When Dev stood for Stormont

Ireland's founding father and the bastion of orange rule would seem to make strange bedfellows. But 'The Long Fella' was twice elected a Member of Parliament in the Belfast executive. Historian Nollaig O'Gadhra takes up the story

POLITICAL realists in Fianna Fáil down the years have always shied away from the idea of direct Northern involvement, realising as de Valera realised from the outset, that any “Northern block” of MPs or “dissident TDs” from the six counties could complicate the mathematical balance in Leinster to use all sorts of ways.

Thus it seems the idea of elected members from the North participating in Leinster House is not an option until Ireland is “free” or “united” or both.

Anything that upsets the apple cart, the Leinster House status quo in the meantime is not on - no mater how many favourable articles or idealistic speeches are made from time to time. “Observer status” is another matter I suppose, but it is interesting to note that most of these suggestions want such “observers” from the North to visit the Seanad, not the directly elected House of Deputies where the real power players are!

Even the current review of the Seanad, which is reviewing the question of university representation in the second chamber hasn't the guts to extend the graduate franchise to Queen's University, Belfast and the New University of Ulster.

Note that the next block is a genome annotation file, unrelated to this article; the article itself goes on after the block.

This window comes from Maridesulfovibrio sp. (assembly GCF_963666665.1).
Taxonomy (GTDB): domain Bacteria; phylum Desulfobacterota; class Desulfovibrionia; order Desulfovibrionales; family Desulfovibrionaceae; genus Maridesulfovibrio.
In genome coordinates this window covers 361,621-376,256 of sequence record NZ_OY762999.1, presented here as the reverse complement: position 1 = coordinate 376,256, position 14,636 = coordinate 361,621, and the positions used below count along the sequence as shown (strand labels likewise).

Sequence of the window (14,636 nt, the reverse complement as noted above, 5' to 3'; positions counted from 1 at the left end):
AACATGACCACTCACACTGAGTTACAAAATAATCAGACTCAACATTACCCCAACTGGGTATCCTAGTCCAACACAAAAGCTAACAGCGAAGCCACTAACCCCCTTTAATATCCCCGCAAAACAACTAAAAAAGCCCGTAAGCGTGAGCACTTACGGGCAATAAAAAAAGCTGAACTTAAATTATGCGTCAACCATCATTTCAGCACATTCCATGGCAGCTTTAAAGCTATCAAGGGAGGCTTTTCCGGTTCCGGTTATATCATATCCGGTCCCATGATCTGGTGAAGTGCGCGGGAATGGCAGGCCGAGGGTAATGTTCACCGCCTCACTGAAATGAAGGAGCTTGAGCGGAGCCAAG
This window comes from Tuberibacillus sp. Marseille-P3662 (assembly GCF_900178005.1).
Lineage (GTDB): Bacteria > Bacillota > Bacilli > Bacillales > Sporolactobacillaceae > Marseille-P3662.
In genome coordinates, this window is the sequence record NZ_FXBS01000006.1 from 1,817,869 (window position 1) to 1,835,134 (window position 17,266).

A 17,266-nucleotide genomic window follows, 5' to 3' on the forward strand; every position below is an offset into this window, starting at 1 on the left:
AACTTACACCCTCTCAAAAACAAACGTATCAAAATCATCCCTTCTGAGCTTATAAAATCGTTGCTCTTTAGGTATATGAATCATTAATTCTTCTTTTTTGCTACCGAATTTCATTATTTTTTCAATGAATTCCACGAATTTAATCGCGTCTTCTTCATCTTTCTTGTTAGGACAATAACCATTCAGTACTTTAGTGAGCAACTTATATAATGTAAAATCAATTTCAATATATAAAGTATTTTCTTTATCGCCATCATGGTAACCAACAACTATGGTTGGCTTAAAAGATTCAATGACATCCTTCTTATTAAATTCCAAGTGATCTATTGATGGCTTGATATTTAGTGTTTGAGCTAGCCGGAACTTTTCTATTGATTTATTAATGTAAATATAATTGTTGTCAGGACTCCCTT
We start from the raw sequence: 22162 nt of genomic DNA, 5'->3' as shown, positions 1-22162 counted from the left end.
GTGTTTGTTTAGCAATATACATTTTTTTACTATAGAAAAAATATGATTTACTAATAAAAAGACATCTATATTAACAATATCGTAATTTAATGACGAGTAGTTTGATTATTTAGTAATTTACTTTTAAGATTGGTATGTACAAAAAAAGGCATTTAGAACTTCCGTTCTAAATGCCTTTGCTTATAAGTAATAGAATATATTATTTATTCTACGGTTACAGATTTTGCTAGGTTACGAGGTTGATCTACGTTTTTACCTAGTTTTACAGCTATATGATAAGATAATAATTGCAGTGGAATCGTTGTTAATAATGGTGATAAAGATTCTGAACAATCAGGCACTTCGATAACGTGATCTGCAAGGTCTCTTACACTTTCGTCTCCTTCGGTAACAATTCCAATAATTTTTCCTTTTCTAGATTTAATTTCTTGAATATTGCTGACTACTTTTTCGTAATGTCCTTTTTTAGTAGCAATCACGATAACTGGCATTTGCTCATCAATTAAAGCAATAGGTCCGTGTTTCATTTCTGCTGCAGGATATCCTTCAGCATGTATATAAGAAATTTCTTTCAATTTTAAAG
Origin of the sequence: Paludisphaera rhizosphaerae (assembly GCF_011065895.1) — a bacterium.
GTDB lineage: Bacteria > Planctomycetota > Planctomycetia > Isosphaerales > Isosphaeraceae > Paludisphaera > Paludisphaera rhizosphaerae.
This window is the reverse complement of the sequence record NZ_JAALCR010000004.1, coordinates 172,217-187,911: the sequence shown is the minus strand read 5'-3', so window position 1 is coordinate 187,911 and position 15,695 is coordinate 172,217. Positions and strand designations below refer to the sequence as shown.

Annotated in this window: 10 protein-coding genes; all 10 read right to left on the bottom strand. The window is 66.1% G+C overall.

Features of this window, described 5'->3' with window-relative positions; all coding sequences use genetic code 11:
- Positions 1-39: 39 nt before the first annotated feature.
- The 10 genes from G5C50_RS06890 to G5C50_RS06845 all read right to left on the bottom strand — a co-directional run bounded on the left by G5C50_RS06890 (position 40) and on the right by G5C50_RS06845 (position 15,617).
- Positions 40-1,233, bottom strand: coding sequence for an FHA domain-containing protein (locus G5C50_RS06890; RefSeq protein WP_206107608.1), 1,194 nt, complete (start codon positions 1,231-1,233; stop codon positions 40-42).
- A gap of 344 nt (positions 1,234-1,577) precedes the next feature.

So much for”joint sovereignty” or eve “cross border co-operation” in the limited area of “rotten borough” special votes for university graduates. It is a situation where the South would be making a small gesture of power-sharing by offering some input into National life to certain people in Coleraine and Belfast who have no such power or privilege in the UK.

But for those of you think the idea of Fianna Fáil putting forward even strategic candidates in Northern Ireland is a new idea, they might like to try and answer the following question from a recent “up-market” pub quiz. Who was the only Fianna Fáil candidate to stand in the 1933 General Election for Stormont? He was elected for South Down and remained an MP at Stormont up to 1938, but refused to take his seat in that “oathbound partitionist parliament”.

The answer is Eamon de Valera, then head of the Irish Free State Government, founder and leader of Fianna Fáil, the Republican Party, which in 1927 had “subscribed” to another “oath” and had entered that other partitionist chamber, Leinster House, which they came to dominate five years later.
This famous de Valera Fianna Fáil Republican victory took place in the Northern Ireland General Elections held on November 30, 1933 - 70 years ago. The circumstances of this triumph for the anti-Unionist people of South Down should perhaps, be recalled in the light of the latest poll.